At least 10 people are confirmed dead and several other remain missing in Iran's south and southeast as severe weather conditions and flash floods slam the impoverished region.
Dramatic footage in the past six days has shown a trail of destruction with bridges collapsing and cars washed away by the unprecedented precipitation in Sistan-Baluchistan, Kerman, Fars and Hormozgan provinces.
According to Iran's Emergency Organization, the massive blow to the already weak infrastructure cut off access to many villages, complicating relief operations in the four provinces. While a countless number of homes in remote communities were damaged, officials have indicated that only a tiny fraction were accessible for successful cleanup operations.
In Hormozgan, the harsh weather caused water and electricity outages in some 30 villages, while in the city of Konarak, floodwaters inundated 80% of neighborhoods.
Some villages were entirely evacuated. The situation on the ground was described by the local Disaster Management Task Force as "critical," with the flood-stricken communities in dire need of emergency aid.
In the capital Tehran, President Ebrahim Raisi said he had asked his energy minister to immediately visit the affected areas before "presenting a report on the ongoing relief work."
At the forefront of the relief and rescue operations was the Red Crescent Society, which reported providing temporary shelters, tents, blanket and basic food supplies but issued an urgent plea for public donations.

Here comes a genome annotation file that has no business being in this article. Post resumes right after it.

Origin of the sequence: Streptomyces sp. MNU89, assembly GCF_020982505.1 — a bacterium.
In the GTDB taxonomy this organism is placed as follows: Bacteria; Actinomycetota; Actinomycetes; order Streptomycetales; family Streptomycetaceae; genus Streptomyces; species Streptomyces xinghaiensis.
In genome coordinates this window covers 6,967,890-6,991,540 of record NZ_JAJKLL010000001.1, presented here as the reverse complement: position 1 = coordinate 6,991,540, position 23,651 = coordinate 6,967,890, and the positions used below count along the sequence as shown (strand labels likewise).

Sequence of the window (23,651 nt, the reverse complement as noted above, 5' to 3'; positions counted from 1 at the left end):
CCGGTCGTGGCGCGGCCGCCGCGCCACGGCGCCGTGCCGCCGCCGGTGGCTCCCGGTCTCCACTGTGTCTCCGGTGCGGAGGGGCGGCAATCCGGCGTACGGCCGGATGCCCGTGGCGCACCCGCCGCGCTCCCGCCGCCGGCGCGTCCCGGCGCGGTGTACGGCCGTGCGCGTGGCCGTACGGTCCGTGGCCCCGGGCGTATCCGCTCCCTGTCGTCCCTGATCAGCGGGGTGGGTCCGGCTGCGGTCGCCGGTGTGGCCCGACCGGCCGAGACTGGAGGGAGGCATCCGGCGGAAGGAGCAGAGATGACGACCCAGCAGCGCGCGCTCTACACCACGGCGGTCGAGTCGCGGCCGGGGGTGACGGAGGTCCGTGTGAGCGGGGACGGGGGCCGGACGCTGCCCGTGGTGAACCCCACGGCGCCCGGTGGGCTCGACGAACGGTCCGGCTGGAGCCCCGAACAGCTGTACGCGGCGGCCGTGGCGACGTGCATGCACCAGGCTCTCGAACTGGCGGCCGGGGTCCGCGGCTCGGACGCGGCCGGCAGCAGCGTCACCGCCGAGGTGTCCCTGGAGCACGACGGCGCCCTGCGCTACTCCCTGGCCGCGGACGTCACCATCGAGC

While the devastating floods seemed to have caught Iranian authorities off guard, they followed advance alerts by meteorologists. Explaining the extensive damage, officials noted that the precipitation of some 350 millimeters far surpassed the soil's typically low absorption in such cities as Minab and Konarak.
The affected provinces, particularly Sistan-Baluchistan, are among those hardest hit by consecutive droughts in recent years that have turned much of the region's once-thriving farms into apocalyptic scenes.
Yet the disaster comes as no novelty to the locals in the affected areas. In 2019, the death toll from one flash flood in Shiraz shocked the country. It took only 10 minutes for the raging waters to kill at least 18 people in a tragedy that critics said could have been avoided if the authorities had heeded warnings.
Government-funded urban development projects near river banks and close to natural floodplains have continued for years despite the alarms sounded by Iranian scientists and environmentalists, who are now pointing to the same policies as the major culprit in the latest deaths and devastation.